Besides the Gir Protected Area (which includes the Mitiyala wildlife sanctuary,18 sq km), other key lion habitats in Greater Gir are Girnar (180 sq km), the Coastal Forests (110 sq km) and the Hipavadli zone (250 sq km). The Gujarat government plans to develop the Barda area (ca 500 sq km), not connected to Greater Gir, as the second home for the lion. It intends not to restore the habitat connectivity between Barda and Greater Gir in the hope that any disease affecting Gir lions will not be transmitted to Barda lions and vice versa. Sustained and systematic efforts, on the contrary, will be made to strengthen the existing connectivities between the Gir Protected Area and the habitats of the satellite populations.
One worrying problem about Gir lions, whether it is inside the protected area or outside it, is their predilection for livestock, which are easily hunted and commonly available. Nearly 50 per cent of the Gir lion diet is reported to be livestock and the rest comprises prey such as the chital, the sambar, the nilgai and the wild pig. This dependency on livestock often leads to attacks on humans, more frequently outside the protected area. Our enquiries revealed that the lions inside the Gir forest are much more tolerant of people. The people inside Gir are also capable of avoiding sudden encounters with lions an ability not much evident in the people who live outside.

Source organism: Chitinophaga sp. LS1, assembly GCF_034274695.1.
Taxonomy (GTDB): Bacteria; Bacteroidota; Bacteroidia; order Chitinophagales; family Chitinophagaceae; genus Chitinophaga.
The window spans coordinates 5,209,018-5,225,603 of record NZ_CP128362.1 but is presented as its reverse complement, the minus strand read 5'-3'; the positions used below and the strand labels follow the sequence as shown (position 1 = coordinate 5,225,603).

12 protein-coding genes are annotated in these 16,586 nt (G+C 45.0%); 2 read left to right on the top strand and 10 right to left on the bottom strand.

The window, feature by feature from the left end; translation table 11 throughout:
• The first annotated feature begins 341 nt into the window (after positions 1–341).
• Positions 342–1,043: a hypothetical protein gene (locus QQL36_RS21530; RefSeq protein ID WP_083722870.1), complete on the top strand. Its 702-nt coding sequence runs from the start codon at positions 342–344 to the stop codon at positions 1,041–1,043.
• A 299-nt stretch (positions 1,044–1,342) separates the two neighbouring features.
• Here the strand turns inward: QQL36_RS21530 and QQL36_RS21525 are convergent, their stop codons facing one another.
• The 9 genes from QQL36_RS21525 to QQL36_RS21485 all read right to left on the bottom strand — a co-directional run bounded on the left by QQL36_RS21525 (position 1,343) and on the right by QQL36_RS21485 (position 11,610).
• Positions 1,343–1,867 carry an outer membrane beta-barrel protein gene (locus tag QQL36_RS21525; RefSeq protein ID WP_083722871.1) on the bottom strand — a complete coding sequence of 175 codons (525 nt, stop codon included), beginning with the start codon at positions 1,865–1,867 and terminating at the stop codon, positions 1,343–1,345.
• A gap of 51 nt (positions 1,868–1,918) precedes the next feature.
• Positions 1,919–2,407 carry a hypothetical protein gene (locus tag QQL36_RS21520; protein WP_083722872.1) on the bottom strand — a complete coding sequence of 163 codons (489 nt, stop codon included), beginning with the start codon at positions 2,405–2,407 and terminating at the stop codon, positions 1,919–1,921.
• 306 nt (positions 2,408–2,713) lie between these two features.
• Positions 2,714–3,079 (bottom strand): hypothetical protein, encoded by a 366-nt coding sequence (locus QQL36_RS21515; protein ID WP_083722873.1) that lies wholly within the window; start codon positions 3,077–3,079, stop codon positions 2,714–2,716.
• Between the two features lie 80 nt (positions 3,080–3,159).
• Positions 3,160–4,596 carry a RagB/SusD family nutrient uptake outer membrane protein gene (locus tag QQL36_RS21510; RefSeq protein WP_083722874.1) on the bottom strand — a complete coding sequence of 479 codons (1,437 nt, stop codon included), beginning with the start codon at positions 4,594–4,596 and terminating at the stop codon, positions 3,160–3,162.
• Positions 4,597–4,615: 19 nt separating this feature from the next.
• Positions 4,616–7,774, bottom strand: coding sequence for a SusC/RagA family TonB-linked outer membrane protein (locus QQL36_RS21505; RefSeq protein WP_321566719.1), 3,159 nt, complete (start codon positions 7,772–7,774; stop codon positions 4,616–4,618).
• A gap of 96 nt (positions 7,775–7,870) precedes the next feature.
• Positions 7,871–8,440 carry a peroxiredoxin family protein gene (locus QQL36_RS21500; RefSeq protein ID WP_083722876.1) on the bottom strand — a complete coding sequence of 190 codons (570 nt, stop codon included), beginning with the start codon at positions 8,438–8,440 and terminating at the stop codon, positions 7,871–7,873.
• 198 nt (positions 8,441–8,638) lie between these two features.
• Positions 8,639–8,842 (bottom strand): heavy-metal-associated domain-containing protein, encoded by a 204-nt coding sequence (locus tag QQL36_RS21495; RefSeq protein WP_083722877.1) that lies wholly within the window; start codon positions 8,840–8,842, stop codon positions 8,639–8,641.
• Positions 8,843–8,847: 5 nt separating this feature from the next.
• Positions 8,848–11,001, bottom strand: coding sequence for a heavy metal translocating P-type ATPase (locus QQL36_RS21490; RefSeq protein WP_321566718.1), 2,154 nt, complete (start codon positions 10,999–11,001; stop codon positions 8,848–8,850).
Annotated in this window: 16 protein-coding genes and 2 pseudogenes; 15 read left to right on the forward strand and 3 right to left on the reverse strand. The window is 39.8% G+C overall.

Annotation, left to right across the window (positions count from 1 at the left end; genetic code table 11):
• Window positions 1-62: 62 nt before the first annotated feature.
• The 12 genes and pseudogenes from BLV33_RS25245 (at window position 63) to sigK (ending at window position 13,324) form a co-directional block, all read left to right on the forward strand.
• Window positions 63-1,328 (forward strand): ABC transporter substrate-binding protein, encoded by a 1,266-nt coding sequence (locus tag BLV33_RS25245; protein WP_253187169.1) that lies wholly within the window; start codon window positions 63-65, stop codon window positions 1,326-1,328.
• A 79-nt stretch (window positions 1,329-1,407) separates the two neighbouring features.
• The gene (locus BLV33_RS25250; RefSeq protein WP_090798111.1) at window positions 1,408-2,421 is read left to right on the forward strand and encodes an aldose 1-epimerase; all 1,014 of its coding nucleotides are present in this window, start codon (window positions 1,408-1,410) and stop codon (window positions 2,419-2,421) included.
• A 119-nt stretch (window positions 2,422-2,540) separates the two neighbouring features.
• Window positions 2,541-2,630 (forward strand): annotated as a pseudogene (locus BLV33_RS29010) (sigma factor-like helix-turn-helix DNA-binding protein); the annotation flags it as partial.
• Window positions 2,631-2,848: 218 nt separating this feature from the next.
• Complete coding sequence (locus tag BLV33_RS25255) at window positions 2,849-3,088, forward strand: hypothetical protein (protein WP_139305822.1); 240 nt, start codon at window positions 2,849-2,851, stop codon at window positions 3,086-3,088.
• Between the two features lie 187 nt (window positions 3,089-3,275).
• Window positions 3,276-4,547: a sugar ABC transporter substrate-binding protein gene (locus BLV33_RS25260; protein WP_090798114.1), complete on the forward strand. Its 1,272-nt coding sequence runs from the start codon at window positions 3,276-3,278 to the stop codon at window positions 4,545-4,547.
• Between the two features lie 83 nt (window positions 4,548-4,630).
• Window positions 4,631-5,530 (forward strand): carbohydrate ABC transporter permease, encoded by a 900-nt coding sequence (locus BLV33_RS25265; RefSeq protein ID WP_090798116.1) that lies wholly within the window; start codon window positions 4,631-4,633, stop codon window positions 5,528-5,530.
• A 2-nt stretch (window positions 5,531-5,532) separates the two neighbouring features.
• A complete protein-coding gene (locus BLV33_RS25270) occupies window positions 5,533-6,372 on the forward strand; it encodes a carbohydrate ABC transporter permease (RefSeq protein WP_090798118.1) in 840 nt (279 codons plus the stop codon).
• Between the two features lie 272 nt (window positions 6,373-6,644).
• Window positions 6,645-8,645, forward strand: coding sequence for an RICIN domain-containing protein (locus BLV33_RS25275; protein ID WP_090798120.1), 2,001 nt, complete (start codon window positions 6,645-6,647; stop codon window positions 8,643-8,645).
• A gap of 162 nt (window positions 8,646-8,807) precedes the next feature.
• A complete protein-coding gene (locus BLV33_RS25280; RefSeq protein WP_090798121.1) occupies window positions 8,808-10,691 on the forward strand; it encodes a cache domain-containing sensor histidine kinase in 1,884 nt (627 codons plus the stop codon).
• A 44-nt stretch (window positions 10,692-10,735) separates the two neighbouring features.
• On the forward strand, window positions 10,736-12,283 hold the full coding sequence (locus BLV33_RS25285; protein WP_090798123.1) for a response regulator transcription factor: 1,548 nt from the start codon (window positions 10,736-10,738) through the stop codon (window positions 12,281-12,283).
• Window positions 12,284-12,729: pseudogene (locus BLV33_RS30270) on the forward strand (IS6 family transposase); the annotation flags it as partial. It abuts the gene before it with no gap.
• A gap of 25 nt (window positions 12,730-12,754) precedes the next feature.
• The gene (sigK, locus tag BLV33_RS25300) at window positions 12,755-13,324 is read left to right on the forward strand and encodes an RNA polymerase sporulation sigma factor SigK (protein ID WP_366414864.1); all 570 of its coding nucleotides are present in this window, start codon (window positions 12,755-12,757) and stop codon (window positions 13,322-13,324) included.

The morning we left Bhimchas on our way to Hadala we heard lions roaring at a distance. I thought two males could be fighting. The staff said they were possibly attacking maldhari (pastoralist) buffaloes near one of their nesses (camps). There was total silence after the first roar. When we returned to the road after an hour of futile search over hills and valleys, we met three maldharis. They said eight lions, including a few cubs, had attacked buffaloes and although the lions had been driven away, a calf had been injured.